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Tue Sep 01 07:59:49 SAST 2015


Helen Brown, ©The Daily Telegraph | 22 February, 2013 00:53

The talented half-Greek, half-Jamaican Londoner's mix of old-fashioned melody, youthful vulnerability and sweet, smoky vocals draws instant comparisons with Corinne Bailey Rae ofLike a Star fame. But 23-year-old Lianne La Havas's eclectic debut album is rather more sonically adventurous and genre-hopping than Bailey Rae's early pop-soul output.

It opens with a bold blast of layered a cappella vocal harmonies before the song - Don't Wake Up - is anchored in some dramatic bass from the piano, then takes a drum-pumped turn into raw, trip-hop and R&B territory. The hook of the chorus lies in La Havas's habit of splitting a syllable and sending it ricocheting powerfully between two notes. It's a flourish that she uses throughout the album, and her distinctive soulfulness and control sets her above the TV talent show wannabes who pack in too many notes and end up losing their personality to the warble-by-numbers formula.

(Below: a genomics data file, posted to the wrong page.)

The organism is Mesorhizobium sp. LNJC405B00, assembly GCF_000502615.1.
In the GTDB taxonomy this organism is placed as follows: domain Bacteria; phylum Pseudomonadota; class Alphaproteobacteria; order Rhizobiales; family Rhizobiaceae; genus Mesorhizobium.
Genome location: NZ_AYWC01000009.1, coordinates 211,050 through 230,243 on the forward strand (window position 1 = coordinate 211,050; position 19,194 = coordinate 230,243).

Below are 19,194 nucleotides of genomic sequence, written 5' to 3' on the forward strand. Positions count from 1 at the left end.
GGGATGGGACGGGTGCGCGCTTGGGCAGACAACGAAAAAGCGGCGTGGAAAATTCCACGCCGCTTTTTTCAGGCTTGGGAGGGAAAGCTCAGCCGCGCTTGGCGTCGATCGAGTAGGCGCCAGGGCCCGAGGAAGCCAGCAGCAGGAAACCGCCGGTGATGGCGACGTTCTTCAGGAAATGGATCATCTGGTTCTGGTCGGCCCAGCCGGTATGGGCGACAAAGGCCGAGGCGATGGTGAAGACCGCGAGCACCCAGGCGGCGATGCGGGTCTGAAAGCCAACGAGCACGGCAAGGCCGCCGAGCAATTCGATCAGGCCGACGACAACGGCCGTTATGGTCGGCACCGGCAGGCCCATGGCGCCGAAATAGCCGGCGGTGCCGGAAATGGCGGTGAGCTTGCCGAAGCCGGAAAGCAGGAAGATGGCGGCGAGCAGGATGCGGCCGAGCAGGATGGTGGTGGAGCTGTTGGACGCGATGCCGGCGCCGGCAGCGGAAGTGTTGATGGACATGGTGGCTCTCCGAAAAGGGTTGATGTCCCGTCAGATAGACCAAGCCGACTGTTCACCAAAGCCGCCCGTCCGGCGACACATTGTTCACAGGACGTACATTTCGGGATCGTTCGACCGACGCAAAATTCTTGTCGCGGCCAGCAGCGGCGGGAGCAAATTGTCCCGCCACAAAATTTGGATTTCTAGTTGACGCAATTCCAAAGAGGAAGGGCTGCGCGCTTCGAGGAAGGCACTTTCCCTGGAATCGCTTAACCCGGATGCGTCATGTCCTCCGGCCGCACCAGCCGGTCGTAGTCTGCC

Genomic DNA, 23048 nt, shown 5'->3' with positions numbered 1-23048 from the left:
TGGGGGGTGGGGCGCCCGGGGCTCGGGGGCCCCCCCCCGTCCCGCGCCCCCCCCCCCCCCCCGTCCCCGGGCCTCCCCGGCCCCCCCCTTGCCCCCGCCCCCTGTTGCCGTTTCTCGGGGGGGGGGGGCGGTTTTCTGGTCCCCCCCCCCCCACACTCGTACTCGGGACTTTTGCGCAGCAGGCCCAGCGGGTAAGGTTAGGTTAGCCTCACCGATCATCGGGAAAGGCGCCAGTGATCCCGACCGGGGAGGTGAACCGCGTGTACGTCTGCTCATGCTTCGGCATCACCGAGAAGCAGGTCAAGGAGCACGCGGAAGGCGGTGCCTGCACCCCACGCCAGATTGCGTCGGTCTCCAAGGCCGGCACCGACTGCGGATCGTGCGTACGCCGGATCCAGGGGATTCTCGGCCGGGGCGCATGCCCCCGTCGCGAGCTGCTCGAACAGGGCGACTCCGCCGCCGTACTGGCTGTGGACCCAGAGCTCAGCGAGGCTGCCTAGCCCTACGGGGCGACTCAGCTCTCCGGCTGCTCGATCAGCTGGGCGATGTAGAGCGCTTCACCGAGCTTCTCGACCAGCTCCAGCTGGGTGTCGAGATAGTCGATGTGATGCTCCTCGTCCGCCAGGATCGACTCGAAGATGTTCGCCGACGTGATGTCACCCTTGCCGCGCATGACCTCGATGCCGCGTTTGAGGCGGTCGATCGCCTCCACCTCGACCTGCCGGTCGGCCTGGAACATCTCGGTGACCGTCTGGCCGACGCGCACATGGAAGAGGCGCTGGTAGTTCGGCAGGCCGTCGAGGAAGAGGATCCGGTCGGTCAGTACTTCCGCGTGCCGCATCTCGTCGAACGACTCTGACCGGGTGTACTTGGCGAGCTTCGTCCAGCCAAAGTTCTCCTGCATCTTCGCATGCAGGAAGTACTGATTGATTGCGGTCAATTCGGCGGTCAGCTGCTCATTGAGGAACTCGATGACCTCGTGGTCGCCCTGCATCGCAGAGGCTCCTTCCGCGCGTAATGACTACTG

That said, the technique does make her sound a little like Tarzan swinging through the trees on the chorus of Is Your Love Big Enough?

Credit must also go to Matt Hales (better known as Aqualung), whose production adds a wealth of interest and texture to La Havas's simple, catchy songs, which might have become samey otherwise.

He adds quirky clicks and hand claps at times, and strips back to piano and vocals on straightforward ballads like Lost and Found and Gone.

There's an enjoyably superficial, slightly Style Council-esque sophistication to the song Au Cinema, a scuffed-rock strum on Forget (whose seductive, snake charmer's chorus could have blown in from an indie Sahara) and a moody duet co-written with US singer Willy Mason on No Room for Doubt whose almost belligerent, average-guy tone earths her more airy voice.

Luckily, the record goes easy on this sort of thing because what makes La Havas so easy and breezy can also make her sound rather glancing and fly-away.


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